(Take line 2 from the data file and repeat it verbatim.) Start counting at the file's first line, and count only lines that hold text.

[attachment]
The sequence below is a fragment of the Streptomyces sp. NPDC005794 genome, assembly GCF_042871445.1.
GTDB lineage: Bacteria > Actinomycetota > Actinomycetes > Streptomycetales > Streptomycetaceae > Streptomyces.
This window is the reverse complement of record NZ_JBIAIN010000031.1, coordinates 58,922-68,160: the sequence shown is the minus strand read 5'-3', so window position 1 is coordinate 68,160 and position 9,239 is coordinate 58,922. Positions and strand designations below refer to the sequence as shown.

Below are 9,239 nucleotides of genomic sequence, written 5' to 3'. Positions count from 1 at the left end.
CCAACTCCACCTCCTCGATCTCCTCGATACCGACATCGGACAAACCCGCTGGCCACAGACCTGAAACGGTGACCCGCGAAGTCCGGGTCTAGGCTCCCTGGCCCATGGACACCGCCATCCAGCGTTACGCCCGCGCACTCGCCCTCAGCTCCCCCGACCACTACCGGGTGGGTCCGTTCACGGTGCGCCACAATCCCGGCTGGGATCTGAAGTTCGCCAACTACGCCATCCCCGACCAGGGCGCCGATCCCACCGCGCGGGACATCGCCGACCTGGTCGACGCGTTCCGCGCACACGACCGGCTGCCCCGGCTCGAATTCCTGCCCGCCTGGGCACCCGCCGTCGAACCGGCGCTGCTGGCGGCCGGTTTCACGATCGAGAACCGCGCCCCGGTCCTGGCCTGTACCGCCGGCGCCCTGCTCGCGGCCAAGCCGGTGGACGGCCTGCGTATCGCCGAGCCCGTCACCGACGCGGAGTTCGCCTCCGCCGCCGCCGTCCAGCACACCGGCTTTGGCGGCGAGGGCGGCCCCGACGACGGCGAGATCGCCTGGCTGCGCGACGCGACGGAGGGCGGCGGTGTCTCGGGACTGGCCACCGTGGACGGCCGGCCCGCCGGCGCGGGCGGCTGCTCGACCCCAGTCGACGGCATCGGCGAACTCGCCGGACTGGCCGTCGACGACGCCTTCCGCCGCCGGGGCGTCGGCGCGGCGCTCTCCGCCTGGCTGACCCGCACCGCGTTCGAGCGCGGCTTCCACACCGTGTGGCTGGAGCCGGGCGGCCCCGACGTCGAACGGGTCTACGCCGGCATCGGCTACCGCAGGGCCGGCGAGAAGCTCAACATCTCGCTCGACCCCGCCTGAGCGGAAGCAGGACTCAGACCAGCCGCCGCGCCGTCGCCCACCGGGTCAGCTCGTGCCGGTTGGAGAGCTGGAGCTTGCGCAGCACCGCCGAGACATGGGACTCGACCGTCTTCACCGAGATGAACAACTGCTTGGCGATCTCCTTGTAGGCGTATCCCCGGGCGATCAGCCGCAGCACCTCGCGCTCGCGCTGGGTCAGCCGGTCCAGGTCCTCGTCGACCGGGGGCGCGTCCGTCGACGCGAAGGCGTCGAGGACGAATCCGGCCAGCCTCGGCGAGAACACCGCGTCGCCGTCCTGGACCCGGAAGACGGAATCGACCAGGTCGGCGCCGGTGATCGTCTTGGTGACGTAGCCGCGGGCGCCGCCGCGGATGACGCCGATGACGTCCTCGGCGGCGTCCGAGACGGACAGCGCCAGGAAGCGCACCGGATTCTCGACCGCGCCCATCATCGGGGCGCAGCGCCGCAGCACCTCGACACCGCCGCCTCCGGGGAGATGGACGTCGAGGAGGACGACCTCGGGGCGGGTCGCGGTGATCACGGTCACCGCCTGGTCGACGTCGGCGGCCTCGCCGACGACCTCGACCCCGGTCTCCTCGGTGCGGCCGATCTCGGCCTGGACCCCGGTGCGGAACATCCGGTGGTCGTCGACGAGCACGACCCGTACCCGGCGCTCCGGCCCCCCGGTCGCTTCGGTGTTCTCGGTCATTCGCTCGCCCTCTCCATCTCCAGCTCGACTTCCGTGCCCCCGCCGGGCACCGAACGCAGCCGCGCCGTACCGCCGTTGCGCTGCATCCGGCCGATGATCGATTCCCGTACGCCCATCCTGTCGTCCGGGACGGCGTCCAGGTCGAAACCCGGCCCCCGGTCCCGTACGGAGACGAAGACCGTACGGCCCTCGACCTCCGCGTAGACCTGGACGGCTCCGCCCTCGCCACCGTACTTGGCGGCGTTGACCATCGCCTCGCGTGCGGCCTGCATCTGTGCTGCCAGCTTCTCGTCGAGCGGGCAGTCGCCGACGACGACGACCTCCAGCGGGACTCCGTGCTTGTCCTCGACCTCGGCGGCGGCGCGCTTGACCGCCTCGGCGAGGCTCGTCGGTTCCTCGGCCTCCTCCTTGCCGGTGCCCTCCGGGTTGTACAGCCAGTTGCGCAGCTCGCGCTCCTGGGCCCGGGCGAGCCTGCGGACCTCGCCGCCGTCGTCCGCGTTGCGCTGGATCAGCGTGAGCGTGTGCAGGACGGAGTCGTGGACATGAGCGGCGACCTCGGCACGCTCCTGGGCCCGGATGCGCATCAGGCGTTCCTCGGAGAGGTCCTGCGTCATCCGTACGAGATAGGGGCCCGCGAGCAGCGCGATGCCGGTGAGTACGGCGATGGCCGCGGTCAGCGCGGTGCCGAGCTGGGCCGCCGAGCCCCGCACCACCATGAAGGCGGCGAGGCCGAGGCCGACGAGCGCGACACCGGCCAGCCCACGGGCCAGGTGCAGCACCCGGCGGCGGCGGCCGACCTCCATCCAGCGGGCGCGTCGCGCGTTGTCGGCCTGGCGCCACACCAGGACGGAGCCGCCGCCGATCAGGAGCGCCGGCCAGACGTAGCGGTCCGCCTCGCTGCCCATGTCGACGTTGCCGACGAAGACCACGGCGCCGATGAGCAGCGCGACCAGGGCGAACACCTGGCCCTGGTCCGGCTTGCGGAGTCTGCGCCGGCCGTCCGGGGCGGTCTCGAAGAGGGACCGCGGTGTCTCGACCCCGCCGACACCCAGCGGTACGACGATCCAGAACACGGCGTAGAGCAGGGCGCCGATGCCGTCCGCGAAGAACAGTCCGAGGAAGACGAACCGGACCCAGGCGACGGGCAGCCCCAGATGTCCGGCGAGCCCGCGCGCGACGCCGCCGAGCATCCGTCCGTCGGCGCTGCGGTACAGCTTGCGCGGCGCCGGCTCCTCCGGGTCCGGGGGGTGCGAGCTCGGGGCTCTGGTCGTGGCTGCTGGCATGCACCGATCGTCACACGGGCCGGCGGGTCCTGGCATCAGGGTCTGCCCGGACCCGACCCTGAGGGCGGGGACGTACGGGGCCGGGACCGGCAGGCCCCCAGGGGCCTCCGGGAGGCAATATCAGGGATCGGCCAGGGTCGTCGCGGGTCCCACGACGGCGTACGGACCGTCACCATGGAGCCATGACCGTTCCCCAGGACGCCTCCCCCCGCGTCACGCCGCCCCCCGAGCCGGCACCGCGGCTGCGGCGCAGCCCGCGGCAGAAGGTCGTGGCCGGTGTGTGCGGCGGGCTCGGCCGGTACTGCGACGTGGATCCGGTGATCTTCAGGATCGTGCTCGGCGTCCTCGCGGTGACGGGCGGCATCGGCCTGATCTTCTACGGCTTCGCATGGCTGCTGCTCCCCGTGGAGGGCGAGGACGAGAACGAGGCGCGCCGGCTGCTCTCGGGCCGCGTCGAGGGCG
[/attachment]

GTDB lineage: Bacteria > Actinomycetota > Actinomycetes > Streptomycetales > Streptomycetaceae > Streptomyces.